You can Google your appliance and see if you can find the carbon brushes for your particular motor there, or you can call an appliance repair shop with the make and model of your appliance and have them look it up for you.  Then if they carry them in stock you can either buy them from your local appliance repair shop or you can order them online.  I ordered mine online because my appliance repair shop didn’t have them in stock.

They arrived within 4 or 5 days.

So let’s do this.  Let’s replace carbon brushes!  Because it’s FUN and we’re FUN and everyone’s here so we might as well!  See?  Isn’t this the most exciting thing you’ve ever read about?  And you thought this was going to be boring.  Hah.  I showed you.

I’ll be showing you how I replaced the carbon brushes on my Bosch Front Load Washing machine.  This is the machine I owned for 20 years and only replaced recently.  The technique will be similar no matter what the appliance though.

Remove the motor.  Sounds scary but isn’t.  O.K., it was a little scary pulling the motor out of my washing machine but now that I’ve done it I realize it really isn’t scary at all and in fact I immediately felt superior to pretty much everyone else in the world the moment I did it.

Removing the motor from a hairdryer won’t be nearly as scary.

Always UNPLUG whatever you’re working on before you work on it.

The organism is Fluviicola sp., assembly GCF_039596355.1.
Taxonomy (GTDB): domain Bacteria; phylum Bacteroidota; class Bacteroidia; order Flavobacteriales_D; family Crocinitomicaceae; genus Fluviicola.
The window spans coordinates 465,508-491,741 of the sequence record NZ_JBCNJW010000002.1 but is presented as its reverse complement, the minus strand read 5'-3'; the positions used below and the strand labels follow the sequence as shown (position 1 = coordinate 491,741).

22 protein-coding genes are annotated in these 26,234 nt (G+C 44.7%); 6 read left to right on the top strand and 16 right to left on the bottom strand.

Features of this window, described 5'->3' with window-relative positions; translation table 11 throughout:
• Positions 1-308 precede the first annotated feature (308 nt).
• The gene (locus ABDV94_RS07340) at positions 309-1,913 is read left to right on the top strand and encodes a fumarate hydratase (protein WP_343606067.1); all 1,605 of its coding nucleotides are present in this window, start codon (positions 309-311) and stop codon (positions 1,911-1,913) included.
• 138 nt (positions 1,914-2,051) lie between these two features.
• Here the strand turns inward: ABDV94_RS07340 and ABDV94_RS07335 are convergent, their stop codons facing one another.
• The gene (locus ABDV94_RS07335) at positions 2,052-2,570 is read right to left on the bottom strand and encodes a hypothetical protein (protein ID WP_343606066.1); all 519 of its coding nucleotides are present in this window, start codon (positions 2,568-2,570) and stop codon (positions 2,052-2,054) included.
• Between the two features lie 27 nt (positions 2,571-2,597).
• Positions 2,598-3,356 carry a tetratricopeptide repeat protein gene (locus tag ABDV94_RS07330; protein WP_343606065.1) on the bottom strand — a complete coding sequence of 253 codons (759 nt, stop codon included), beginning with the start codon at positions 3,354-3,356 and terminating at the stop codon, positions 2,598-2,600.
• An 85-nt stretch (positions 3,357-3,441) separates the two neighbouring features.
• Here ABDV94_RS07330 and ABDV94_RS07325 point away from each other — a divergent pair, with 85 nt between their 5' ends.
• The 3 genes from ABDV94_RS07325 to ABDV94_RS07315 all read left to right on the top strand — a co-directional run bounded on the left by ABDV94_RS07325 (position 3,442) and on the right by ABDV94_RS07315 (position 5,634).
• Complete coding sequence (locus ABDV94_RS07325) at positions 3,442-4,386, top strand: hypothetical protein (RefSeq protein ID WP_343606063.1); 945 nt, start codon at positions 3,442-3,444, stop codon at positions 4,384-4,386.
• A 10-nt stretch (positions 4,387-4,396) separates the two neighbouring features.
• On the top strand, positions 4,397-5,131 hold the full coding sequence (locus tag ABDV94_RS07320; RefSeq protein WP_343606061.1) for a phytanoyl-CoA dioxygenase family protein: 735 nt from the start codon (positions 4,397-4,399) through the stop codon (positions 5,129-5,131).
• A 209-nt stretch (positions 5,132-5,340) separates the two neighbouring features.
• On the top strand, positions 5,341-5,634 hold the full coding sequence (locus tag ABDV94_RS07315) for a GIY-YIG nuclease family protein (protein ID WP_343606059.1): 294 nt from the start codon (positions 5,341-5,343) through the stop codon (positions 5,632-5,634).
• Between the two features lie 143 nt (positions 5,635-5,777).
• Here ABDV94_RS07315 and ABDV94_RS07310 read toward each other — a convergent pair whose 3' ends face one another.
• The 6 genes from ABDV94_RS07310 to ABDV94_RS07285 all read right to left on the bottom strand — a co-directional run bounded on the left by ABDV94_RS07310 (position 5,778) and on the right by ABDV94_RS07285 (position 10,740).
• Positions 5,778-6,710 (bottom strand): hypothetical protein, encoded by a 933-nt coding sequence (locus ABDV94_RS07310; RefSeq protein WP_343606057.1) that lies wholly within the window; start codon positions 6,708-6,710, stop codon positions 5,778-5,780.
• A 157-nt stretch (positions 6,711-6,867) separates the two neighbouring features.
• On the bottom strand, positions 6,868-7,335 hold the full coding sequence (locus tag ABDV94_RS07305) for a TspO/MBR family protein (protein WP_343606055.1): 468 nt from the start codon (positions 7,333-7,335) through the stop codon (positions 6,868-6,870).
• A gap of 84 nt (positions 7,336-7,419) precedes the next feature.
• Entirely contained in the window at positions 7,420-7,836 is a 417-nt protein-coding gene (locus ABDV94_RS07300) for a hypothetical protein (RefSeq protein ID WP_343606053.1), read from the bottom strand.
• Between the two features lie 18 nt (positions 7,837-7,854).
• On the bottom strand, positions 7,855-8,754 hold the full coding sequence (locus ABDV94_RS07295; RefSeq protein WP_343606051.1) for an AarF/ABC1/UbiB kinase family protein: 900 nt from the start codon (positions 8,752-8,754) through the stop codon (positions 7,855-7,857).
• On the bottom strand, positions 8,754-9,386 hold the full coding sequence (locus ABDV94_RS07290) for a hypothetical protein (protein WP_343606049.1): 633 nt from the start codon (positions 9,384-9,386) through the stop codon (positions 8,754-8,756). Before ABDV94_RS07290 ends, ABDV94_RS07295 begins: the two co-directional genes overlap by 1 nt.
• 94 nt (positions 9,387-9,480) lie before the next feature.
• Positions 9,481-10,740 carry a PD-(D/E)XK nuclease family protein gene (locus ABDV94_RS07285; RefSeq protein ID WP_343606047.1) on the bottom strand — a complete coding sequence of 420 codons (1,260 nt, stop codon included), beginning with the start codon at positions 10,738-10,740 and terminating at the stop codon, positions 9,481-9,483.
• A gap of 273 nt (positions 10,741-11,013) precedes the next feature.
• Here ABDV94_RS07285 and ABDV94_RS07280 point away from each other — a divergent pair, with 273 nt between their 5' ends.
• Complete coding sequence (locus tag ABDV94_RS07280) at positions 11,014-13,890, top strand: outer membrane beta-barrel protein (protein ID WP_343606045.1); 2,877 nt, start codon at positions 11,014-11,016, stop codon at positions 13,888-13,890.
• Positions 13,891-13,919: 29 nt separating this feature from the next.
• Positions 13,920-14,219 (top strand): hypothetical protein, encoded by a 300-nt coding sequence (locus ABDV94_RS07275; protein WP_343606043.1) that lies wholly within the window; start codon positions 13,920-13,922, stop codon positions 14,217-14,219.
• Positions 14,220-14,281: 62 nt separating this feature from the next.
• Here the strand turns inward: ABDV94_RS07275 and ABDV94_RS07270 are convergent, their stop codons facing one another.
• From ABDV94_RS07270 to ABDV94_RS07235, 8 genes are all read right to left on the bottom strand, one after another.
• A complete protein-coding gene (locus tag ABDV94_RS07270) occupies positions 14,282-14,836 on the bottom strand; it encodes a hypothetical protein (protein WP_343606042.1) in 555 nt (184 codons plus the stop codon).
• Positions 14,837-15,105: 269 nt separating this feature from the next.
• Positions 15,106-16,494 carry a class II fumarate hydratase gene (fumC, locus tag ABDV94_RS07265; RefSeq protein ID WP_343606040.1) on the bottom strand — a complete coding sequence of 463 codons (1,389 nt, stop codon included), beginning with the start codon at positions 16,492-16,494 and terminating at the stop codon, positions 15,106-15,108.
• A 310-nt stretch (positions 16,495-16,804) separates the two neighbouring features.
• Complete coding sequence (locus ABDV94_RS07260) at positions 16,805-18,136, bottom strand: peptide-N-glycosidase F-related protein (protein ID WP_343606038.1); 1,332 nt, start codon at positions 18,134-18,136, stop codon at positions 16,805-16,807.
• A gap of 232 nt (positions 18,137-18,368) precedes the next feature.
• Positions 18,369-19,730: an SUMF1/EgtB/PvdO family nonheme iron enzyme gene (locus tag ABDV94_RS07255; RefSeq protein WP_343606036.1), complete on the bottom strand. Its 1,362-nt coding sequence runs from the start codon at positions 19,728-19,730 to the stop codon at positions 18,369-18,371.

I removed the back cover of my washing machine and located the motor with my eyeballs.

Any electrical that was attached to the motor got disconnected.

There was this little green wire …




And this big plug of wires.




The inside of a washing machine and motor is filthy.  Wear surgical gloves.



Once the electrical is disconnected you can remove the motor.  This particular motor was held in by 2 bolts.  One at the front of the motor and one at the back.

Loosen the bolts.  First the one at the front.






And then the one at the back.


removing-bosch-washer-motor-8 removing-bosch-washer-motor-9


Now the motor will pull out with a little wiggling and work. It doesn’t weigh much.  A few pounds, so don’t worry about that.





Drag it onto your work space and start looking for the 2 carbon brushes.   I’m pointing to where the 2 carbon brushes are.



You can recognize the carbon brushes by the clips.  This is what you’re looking for.




Simply pull the electrical connection apart either with your fingers or with needle nose pliers.




The actual carbon brush is held in place by a small brass clip which needs to be wiggled out of its spot.



Then just give a little pull to pull the old brush out.   Make sure you pay attention to what direction the carbon brush came out!  It has a beveled edge and the new one has to go in the same way the old one came out, otherwise the brushes will be rubbing on the (we don’t care) commutator the wrong way and won’t work.